Low-dose corticosteroid treatment in septic shock: a propensity-matching study.Crit Care Med. 2014 Nov; 42(11):2333-41.CC
Given conflicting data and current guidelines, low-dose corticosteroids are often used in the treatment of septic shock. To evaluate the therapeutic benefit of early low-dose corticosteroid in patients with septic shock.
Retrospective, multicenter, propensity-matched cohort study.
ICUs of 28 academic and community hospitals in three countries between 1996 and 2007.
Six thousand six hundred sixty-three eligible patients with septic shock of whom 1,838 received IV low-dose corticosteroid treatment within 48 hours of the diagnosis of septic shock and were matched to a comparable group who did not receive low-dose corticosteroid.
MEASUREMENTS AND MAIN RESULTS
The primary outcome was 30-day mortality. Mortality analyses were stratified by severity of illness (Acute Physiology and Chronic Health Evaluation II quartile). Using a Cox proportional hazards model, corticosteroid therapy was associated with similar 30-day mortality when compared with the matched control cohort (652/1,838 [35.5%] vs 641/1,838 [34.9%]; hazard ratio, 0.98; 95% CI, 0.88-1.10; p = 0.77). In the subgroup of patients with the Acute Physiology and Chronic Health Evaluation II score quartile more than or equal to 30, low-dose corticosteroid was associated with lower mortality (232/461 [50.6%] vs 251/450 [55.8%]; hazard ratio, 0.81; 95% CI, 0.68-0.97; p = 0.02). In logistic regression models, corticosteroid therapy was not associated with reductions in ICU (556/1,838 [30.3%] vs 558/1,838 [30.4%]; odds ratio, 0.99; 95% CI, 0.86-1.15; p = 0.94) or hospital mortality (797/1,838 [43.4%] vs 773/1,838 [42.1%]; odds ratio, 1.05; 95% CI, 0.93-1.20; p = 0.42). Similarly, there were no significant differences in ventilator- (median and interquartile range, 13 [0-25] vs 15 [0-25]; p = 0.8) and pressor/inotrope-free days (median and interquartile range, 25 [3-27] vs 24 [2-28]; p = 0.63) up to 30 days between groups.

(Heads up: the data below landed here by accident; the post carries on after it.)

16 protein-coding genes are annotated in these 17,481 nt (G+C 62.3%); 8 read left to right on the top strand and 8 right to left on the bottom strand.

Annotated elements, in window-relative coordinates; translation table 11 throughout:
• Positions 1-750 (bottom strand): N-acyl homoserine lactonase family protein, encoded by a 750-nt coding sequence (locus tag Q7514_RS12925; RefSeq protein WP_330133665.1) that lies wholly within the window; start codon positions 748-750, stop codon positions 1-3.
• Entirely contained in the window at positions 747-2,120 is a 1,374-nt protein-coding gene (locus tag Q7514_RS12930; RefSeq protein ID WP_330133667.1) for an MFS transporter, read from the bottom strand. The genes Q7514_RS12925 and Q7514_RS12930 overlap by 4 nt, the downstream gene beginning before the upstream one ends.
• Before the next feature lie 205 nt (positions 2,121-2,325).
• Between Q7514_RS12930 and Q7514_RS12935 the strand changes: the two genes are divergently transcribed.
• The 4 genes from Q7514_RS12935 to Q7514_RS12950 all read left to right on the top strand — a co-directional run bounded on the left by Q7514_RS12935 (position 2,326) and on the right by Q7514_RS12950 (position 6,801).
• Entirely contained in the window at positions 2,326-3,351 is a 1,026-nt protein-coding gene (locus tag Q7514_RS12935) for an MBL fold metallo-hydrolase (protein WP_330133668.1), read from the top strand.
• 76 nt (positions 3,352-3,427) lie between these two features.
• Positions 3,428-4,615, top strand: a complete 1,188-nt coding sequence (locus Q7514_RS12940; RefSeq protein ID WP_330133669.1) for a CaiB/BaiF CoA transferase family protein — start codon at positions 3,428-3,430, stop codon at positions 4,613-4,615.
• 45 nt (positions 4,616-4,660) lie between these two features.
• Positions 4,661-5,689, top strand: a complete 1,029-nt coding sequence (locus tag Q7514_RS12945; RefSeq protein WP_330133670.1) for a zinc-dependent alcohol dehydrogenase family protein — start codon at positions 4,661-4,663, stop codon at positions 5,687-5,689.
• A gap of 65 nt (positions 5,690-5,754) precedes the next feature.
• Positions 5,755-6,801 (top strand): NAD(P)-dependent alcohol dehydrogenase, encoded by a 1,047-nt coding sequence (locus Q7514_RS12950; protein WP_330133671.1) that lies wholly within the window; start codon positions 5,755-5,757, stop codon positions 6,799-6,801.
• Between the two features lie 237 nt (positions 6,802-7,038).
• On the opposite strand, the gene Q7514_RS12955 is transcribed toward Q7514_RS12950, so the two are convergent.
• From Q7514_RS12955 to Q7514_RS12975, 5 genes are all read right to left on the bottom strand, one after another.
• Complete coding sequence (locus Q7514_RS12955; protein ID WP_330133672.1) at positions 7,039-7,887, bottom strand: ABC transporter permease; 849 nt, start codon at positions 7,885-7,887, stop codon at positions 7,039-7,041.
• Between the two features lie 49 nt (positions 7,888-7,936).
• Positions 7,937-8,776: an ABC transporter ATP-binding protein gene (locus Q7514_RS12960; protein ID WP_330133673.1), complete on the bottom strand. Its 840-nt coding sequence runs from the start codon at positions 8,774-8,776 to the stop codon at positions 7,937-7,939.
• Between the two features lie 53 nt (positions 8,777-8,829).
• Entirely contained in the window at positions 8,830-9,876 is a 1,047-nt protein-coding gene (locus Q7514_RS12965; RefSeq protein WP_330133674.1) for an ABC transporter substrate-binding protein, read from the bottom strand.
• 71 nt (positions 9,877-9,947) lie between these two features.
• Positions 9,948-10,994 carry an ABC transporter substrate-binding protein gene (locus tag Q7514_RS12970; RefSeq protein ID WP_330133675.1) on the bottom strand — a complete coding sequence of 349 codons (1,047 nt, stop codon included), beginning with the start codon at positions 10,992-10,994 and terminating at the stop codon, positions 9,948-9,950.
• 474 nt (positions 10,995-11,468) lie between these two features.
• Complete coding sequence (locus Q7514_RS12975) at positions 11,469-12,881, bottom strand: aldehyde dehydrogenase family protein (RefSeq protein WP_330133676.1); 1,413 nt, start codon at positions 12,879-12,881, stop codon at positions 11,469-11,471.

Early administration of low-dose corticosteroid is not associated with decreased mortality when it is administered to unselected patients with septic shock. A beneficial effect of low-dose corticosteroid on mortality may exist in patients with the highest severity of illness. Future trials of low-dose corticosteroid in septic shock should consider restricting the study population to this cohort.